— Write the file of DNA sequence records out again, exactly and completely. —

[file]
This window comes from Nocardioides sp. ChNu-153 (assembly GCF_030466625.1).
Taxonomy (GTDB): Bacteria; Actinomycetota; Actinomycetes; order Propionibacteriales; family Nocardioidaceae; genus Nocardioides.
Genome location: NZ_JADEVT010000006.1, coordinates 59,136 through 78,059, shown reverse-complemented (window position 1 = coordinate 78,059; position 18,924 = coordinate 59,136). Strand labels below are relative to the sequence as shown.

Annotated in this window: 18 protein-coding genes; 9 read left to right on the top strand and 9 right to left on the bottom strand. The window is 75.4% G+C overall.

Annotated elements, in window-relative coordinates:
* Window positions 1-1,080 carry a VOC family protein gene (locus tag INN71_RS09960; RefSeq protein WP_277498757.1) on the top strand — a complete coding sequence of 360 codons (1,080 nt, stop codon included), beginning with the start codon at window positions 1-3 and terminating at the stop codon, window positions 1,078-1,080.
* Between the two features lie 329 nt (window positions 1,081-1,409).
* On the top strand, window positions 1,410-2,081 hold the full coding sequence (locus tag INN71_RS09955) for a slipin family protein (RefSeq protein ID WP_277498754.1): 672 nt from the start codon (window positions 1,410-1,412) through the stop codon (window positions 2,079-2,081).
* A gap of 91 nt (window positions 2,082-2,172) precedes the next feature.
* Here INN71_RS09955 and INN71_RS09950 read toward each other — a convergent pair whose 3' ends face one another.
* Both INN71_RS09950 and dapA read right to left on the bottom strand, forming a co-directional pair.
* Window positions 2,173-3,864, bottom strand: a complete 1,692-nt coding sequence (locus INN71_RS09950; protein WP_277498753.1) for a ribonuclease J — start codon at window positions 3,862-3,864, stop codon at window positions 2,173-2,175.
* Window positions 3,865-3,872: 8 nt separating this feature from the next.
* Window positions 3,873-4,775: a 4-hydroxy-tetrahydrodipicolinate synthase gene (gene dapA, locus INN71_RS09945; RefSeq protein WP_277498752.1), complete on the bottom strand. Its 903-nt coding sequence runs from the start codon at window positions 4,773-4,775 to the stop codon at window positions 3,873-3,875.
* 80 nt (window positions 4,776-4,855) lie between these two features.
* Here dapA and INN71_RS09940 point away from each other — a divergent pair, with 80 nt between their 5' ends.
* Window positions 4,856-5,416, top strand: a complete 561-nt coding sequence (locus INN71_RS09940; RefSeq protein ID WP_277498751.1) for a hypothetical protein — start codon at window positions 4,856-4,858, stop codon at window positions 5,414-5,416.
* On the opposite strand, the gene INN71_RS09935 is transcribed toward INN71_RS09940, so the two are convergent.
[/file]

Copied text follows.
This window comes from Nocardioides sp. ChNu-153 (assembly GCF_030466625.1).
Taxonomy (GTDB): Bacteria; Actinomycetota; Actinomycetes; order Propionibacteriales; family Nocardioidaceae; genus Nocardioides.
Genome location: NZ_JADEVT010000006.1, coordinates 59,136 through 78,059, shown reverse-complemented (window position 1 = coordinate 78,059; position 18,924 = coordinate 59,136). Strand labels below are relative to the sequence as shown.

Annotated in this window: 18 protein-coding genes; 9 read left to right on the top strand and 9 right to left on the bottom strand. The window is 75.4% G+C overall.

Annotated elements, in window-relative coordinates:
* Window positions 1-1,080 carry a VOC family protein gene (locus tag INN71_RS09960; RefSeq protein WP_277498757.1) on the top strand — a complete coding sequence of 360 codons (1,080 nt, stop codon included), beginning with the start codon at window positions 1-3 and terminating at the stop codon, window positions 1,078-1,080.
* Between the two features lie 329 nt (window positions 1,081-1,409).
* On the top strand, window positions 1,410-2,081 hold the full coding sequence (locus tag INN71_RS09955) for a slipin family protein (RefSeq protein ID WP_277498754.1): 672 nt from the start codon (window positions 1,410-1,412) through the stop codon (window positions 2,079-2,081).
* A gap of 91 nt (window positions 2,082-2,172) precedes the next feature.
* Here INN71_RS09955 and INN71_RS09950 read toward each other — a convergent pair whose 3' ends face one another.
* Both INN71_RS09950 and dapA read right to left on the bottom strand, forming a co-directional pair.
* Window positions 2,173-3,864, bottom strand: a complete 1,692-nt coding sequence (locus INN71_RS09950; protein WP_277498753.1) for a ribonuclease J — start codon at window positions 3,862-3,864, stop codon at window positions 2,173-2,175.
* Window positions 3,865-3,872: 8 nt separating this feature from the next.
* Window positions 3,873-4,775: a 4-hydroxy-tetrahydrodipicolinate synthase gene (gene dapA, locus INN71_RS09945; RefSeq protein WP_277498752.1), complete on the bottom strand. Its 903-nt coding sequence runs from the start codon at window positions 4,773-4,775 to the stop codon at window positions 3,873-3,875.
* 80 nt (window positions 4,776-4,855) lie between these two features.
* Here dapA and INN71_RS09940 point away from each other — a divergent pair, with 80 nt between their 5' ends.
* Window positions 4,856-5,416, top strand: a complete 561-nt coding sequence (locus INN71_RS09940; RefSeq protein ID WP_277498751.1) for a hypothetical protein — start codon at window positions 4,856-4,858, stop codon at window positions 5,414-5,416.
* On the opposite strand, the gene INN71_RS09935 is transcribed toward INN71_RS09940, so the two are convergent.